If you keep working with Damon, he'll be upfront with you on the pro's/con's of the various coaches. And I've always found to be a straight shooter. (Sure, he is a salesman. But, he has earned a reputation of wanting to build a relationship going forward, as much as, making a sale.
> Take your time! Keep digging deeper on the various model years, and specifically the engines and smog levels of the various years.
> In general, as with most used purchases, condition, condition, condition is important. That being said. Cosmetic appearances do not always show all that you should know about 'condition'. Documentation, documentation, documentation of maintenance of chassis/engine/transmission/generator & major system's is a real plus. (I like most people I meet, until shown a reason not to. BUT, when buying a used vehicle - well, if it ain't documented in the maintenance history via receipts - I alway look at is as not having been done... Sort of an X-Files - Trust No One!
>After researching the various coaches and floorpans, and engine/transmission of those years. Narrow down the specific years and choices important to you. THEN, target only those coaches.
>Budget money post purchase to do two things: 1) Any catch up maintenance you feel needs to be accomplished. (Start with a known care level condition, to maintain from going forward.); 2) Any modifications you wish interior wise to start with. Electronics. Storage. Carpet. Etc., etc.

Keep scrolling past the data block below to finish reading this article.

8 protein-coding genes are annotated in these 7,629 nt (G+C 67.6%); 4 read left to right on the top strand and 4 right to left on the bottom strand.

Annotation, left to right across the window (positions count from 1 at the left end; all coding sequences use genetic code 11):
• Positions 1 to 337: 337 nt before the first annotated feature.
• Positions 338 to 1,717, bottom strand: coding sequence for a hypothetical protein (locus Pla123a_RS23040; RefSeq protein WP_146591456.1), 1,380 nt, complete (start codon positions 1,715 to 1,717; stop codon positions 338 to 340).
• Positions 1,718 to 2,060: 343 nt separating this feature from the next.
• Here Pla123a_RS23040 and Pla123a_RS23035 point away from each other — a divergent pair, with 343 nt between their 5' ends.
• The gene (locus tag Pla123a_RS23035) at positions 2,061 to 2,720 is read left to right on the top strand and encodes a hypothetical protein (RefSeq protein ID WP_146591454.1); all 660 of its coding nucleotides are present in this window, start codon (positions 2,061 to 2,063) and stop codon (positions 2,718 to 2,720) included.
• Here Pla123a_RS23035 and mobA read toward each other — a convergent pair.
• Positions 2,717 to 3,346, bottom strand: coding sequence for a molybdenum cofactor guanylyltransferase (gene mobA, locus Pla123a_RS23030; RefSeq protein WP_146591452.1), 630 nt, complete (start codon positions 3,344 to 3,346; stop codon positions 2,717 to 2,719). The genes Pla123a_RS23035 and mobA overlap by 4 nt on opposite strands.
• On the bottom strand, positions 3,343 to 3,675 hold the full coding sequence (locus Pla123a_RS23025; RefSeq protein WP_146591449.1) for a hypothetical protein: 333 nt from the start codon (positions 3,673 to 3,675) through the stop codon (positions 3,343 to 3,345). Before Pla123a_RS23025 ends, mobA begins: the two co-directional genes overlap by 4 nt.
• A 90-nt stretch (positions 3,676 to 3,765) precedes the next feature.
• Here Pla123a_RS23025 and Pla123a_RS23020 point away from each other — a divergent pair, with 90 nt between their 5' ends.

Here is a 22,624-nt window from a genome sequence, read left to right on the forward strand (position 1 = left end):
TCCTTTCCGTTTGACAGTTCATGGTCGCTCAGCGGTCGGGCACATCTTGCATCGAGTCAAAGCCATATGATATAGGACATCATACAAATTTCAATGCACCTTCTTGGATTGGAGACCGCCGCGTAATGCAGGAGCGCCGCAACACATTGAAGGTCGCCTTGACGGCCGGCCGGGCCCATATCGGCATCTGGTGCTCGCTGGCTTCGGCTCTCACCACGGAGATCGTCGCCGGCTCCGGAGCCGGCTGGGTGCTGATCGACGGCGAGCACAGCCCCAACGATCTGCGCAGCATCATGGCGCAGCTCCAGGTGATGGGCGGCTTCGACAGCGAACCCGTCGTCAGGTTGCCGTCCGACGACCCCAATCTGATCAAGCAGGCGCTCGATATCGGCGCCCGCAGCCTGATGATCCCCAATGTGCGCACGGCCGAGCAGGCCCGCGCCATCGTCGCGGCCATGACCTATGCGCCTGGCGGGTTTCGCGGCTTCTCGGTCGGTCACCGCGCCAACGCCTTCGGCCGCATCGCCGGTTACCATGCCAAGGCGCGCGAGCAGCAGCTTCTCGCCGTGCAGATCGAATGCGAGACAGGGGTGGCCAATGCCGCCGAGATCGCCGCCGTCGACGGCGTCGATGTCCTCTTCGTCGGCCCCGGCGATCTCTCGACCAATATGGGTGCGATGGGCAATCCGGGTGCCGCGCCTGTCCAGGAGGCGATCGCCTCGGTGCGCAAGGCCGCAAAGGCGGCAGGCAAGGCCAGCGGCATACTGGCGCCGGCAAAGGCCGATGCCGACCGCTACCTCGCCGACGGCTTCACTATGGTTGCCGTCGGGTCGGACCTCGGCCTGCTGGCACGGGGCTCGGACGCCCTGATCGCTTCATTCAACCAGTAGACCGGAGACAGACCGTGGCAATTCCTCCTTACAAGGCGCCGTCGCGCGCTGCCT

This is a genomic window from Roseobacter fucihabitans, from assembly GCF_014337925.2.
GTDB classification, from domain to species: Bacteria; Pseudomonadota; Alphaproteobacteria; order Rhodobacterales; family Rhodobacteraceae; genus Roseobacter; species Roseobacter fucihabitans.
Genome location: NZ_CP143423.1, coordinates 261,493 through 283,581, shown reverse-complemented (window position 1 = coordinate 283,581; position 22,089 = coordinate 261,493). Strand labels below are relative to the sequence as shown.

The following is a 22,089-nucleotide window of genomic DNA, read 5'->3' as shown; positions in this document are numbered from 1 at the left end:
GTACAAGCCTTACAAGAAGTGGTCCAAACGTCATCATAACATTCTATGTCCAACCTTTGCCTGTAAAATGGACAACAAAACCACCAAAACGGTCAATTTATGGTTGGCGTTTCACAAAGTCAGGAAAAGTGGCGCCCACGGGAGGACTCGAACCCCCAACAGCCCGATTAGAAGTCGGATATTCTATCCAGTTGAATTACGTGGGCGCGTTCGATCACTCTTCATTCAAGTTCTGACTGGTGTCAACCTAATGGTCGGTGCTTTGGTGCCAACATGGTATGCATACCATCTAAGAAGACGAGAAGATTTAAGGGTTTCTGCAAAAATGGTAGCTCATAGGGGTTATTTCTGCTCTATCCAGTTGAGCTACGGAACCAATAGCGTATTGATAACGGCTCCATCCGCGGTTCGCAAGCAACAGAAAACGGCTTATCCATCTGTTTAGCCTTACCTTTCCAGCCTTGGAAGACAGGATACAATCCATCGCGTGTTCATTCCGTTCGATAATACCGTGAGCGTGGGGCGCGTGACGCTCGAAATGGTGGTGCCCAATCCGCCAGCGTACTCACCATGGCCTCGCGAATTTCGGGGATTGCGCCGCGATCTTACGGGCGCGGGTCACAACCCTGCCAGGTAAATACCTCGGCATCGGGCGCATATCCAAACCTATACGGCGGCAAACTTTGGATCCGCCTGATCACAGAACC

In general. They used market is very thin on inventory at this time. So be prepared to fine a coach with overall 'good bone's', that meets your needs the best. Don't be afraid of investing $5 (That goes by in a snap of the fingers
!), $10, $20K into a coach to set it up to be 'Your coach, and in the shape you want it to be!'.
I've shared this opinion a few times, in different ways. But say you find a coach CC Magna or Affinity for $150-175K, and then put $25-50K into it over the first year of ownership. So you are now into it for $175-225K range. That coach, even with say 50-100K miles on it - will IMO, be far superior then the majority of newer coaches that could cost $400, $500, $600K+... And 10 years from now, will be a better quality coach then those newer ones costing double to triple more to get into. Country Coach, and their Dynomax Chassis - are just that better built, materials and craftsmanship wise. Perfect? Of course not. But you'd need to jump to a Prevost based coach to jump to a higher level. (Sure, maybe Newell too